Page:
Has the Taoiseach arranged for a presentation to the Cabinet of the possible consequences for the economy if war breaks out in Iraq, with or without a United Nations mandate? Has the Cabinet given consideration to the possible effects in terms of external investment in the country and the difficulties that may arise?
We have held a series of discussions on this issue. The Deputy will be aware that in 2001, worldwide foreign direct investment fell from $1.7 trillion to $700 billion. The drop last year was even greater and while we continue to get a proportionally higher share of this investment, the position at the start of this year has not improved.
We have also undertaken an analysis of tourism. The experience of 12 years ago indicates that if war takes place, with or without United Nations agreement, it will impact on tourism. In view of this the resources for marketing would have to be looked at. Over the past few months we have provided for contingency arrangements.
The Department of Foreign Affairs asked our embassies across the world to analyse the figures for the last quarter of last year. Practically all countries had very low or negative economic growth and most are predicting similar results for this quarter. Some countries have enormous difficulties. While this is not all related to talk of war or conflict, it does not help because in times of uncertainty investors balk from taking action. That has a serious effect. IDA Ireland and Enterprise Ireland have redoubled their efforts and all aspects of the tourism sector have been busy since last September to ward off difficulties. However, the situation is a cause of major concern.
In four weeks the Taoiseach will present himself on the White House lawn with President Bush. He indicated he hopes to discuss with the President the war on terrorism, but he made no reference to the Iraqi crisis. Is the Taoiseach subscribing to the cynical propaganda, which is being massively and hysterically disseminated by the United States Government and media, that the Saddam Hussein dictatorship was somehow responsible for the atrocities on 11 September 2001 when the world knows that, vile as is his dictatorship, he and al-Qaeda are opposites from many points of view?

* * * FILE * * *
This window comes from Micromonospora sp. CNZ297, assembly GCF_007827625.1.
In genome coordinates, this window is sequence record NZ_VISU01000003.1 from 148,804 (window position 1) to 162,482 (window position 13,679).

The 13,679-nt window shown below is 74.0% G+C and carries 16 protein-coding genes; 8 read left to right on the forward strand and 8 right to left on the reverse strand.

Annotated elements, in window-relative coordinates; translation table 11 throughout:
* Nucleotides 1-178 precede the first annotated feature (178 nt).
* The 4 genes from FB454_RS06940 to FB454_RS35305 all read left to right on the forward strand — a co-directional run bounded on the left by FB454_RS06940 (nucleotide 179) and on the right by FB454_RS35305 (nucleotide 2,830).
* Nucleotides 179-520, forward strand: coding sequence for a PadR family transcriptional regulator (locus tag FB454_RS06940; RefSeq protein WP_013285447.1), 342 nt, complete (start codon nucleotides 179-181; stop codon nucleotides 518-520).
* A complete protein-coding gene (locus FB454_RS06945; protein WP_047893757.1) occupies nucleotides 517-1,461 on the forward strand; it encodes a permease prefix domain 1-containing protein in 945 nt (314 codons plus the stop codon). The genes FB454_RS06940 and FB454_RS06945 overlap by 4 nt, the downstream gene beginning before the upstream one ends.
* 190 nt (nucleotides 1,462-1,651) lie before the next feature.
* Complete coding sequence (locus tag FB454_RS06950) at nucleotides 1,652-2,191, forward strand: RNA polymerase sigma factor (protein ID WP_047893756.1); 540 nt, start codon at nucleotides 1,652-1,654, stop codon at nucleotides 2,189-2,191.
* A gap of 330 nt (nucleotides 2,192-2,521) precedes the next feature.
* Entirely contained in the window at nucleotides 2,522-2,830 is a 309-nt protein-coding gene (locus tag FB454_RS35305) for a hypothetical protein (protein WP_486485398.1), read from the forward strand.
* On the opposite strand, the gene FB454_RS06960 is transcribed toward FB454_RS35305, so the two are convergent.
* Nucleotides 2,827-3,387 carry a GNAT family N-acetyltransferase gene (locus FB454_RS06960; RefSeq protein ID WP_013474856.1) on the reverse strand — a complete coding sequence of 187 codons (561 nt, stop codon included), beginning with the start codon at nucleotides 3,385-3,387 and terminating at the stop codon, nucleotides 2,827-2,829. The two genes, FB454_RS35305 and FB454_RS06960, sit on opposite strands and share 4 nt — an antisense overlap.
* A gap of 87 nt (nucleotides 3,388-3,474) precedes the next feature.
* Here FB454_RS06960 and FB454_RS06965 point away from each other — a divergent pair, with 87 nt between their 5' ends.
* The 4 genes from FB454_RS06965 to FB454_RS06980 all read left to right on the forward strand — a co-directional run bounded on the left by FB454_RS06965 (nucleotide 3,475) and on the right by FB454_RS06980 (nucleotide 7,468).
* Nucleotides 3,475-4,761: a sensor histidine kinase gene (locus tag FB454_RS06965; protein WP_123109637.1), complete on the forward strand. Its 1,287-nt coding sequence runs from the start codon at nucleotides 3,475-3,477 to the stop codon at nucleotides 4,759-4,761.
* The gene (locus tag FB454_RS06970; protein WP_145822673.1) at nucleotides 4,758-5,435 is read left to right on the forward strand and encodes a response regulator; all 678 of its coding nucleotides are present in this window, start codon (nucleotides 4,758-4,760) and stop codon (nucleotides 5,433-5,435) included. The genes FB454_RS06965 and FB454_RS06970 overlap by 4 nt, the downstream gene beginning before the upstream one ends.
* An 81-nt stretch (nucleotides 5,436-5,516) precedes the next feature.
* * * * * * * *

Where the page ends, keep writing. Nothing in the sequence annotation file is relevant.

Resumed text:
What will be the Taoiseach's position in his discussions with President Bush on a range of options concerning the Iraqi crisis? If at the time of his visit, the United States is engaged in inflicting weapons of mass destruction on the unfortunate people of Iraq with or without United Nations sanction, what steps will he take to mark the huge opposition of the public to such a development?
What will be the Taoiseach's position if the United States acts unilaterally? He says he supports collective action in the United Nations. If there is a unilateral attack will he boycott the White House or will he go there and tell President Bush that he is immediately withdrawing the facilities he is affording his war machine at Shannon Airport?
In what other way would the Taoiseach bring the views of the majority of our people to bear in the United States Administration? Does he agree that the best thing to do would be to boycott his visit as a protest against the huge and almost unstoppable drive by the United States and Britain towards an attack on Iraq?
I will not engage in hypothesis or mere speculation about what might happen. The Deputy should not read into what I said about the war on terrorism that I would justify anything. Perhaps he should read into it that I had hoped that all these matters would be resolved peacefully, that Saddam Hussein would comply with what the inspectors ask of him and that everyone could go home and deal with more pressing issues affecting ordinary people, such as the creation of jobs and security. The Deputy should read no more into it than that.
I have already answered Deputy Kenny. As things move on we will see what the inspectors have to say. We will see what happens on Friday and Monday and what the response is. Our position, which remains the same, is that we would like to see a peaceful resolution to this problem. We worked hard to achieve this by way of Resolution 1441, as we did on many issues. Nobody worked harder on the Security Council in a two year period than we did to try assist the people of Iraq in respect of the sanctions. We made some progress, not as much as we would have liked, but our diplomats and Minister worked very hard. We will continue to do so. We will have to see how events take shape elsewhere. Our position is well known and I reiterated it when I met Ambassador Haass last week, as did the Minister, Deputy Cowen.
May I defer to my colleague, Deputy Michael Higgins?
The Taoiseach is reported as having been disappointed that he was not asked to sign the letter of the eight European countries. Why was he disappointed? Was he not asked because his position could be taken for granted? If so, what does he think it is? If he was not asked—
To which of the 17 questions is the Deputy referring?